When you hear the phrase "105mm f/1.4 lens," what kinds of image characteristics or shooting circumstances immediately come to mind?
For me, it's a wonderful subject/background separation via soft, creamy bokeh and a compression that helps create a pleasing head shot.
It's low light shooting, where the wide f/1.4 aperture allows for capturing imagery in situations where an f/2.8 just won't do.
But in its latest promo video, Sigma decided not to feature any of the traits that make its 105mm Art lens so desirable.
Instead, they had photographer Sascha Hüttenhain shoot full-bodied images dancers, in his studio, in front of a white backdrop.
This has got to be one of the worst marketing videos I've ever seen. It doesn't highlight the product's strengths, at least through its concept or imagery.
While the narrorator indeed mentions that the lens is "...ideally suited for low-light situations, or to seperating subject and background," the video doesn't highlight either of these uses.
First of all, the entire shoot takes place in a studio that's lit with high-power strobes and/or fresnel lights.
If you're in a studio using strobes, guess what? You don't need an f/1.4 aperture.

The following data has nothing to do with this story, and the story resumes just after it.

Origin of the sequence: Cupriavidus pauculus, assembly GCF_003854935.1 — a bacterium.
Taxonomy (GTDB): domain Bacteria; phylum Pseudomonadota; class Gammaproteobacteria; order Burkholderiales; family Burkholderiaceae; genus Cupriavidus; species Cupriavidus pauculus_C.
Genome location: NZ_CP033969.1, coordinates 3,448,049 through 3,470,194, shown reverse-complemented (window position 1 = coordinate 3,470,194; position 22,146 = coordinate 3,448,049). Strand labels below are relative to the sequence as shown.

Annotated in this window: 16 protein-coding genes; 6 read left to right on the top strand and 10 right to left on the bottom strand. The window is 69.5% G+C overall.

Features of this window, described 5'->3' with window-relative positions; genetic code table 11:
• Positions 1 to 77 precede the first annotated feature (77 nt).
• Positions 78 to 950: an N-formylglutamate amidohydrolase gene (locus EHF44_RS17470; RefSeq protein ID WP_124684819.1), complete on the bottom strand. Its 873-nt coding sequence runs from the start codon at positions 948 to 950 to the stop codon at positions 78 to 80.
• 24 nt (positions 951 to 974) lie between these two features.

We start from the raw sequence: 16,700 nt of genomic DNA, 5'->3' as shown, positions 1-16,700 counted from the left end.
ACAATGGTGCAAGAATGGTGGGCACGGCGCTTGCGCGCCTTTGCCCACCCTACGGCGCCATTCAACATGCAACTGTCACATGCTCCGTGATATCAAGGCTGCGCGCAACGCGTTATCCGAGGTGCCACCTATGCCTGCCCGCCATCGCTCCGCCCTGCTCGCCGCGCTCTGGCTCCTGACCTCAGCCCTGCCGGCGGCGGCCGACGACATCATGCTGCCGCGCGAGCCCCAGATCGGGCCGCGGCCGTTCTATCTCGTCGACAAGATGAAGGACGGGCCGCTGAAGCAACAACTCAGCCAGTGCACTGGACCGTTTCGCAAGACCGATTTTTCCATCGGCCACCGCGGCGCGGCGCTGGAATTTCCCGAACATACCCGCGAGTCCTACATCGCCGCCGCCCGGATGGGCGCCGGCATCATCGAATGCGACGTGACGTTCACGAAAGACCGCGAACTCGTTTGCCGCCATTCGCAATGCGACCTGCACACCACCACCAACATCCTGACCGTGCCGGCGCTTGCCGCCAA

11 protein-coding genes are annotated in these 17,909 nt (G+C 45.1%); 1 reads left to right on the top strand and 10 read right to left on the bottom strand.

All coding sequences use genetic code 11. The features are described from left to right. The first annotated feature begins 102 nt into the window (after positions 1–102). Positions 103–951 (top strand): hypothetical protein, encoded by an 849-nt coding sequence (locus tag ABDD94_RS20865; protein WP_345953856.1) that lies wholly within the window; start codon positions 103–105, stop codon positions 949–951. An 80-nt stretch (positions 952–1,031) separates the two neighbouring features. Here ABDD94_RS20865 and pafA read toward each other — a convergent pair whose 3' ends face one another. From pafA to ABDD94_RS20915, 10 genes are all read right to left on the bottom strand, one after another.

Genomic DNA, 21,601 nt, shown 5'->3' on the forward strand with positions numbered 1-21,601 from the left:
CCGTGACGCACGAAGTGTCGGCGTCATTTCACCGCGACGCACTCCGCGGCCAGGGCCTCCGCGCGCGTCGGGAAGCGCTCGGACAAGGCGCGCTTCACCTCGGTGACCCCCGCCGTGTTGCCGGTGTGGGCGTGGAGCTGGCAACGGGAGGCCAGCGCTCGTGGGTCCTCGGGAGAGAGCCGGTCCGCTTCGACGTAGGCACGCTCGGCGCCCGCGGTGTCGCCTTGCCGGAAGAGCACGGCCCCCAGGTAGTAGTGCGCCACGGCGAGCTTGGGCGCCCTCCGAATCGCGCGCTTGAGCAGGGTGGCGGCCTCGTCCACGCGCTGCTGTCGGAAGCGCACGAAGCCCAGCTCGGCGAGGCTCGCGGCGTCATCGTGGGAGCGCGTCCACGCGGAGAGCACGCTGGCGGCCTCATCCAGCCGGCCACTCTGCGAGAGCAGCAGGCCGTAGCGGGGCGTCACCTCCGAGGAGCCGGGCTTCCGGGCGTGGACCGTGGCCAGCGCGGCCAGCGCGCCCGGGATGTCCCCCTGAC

And second, the blank white background used makes it impossible to discern any subject-to-background separation created by the lens.
But even if the background wasn't blank, the loosely framed full body portraits wouldn't really show off the lens' background separation capabilities unless the background was miles away.
Throughout the video, there's only one image out of five (found at the 1:40 mark) that even hints at the lens' wide aperture results.
In otherwords, the photographer could have used any lens featuring a 105mm focal length for the featured shoot.
Do you already own a 70-200mm telephoto zoom? How about a 24-105mm general purpose zoom? Good! You already have what you need for shooting dancers in a studio using a blank white wall.
Sigma, if you're going to make me want this lens, you're going to have to showcase what makes the lens special.
Show me what the results look like at f/1.4 where you're blurring a not-so-photogenic background into oblivion.
Show me how I can capture a dancing couple in very low light with string lights draped in the background.
But please, Sigma, don't show me an official marketing video that makes the unique features of your product seem completely irrelevant.
If you have more imagination than Sigma and know how to make the 105mm f/1.4 DG HSM Art lens shine, you can preorder the lens at the following retailers: B&H | Adorama | Amazon | Wex Photo Video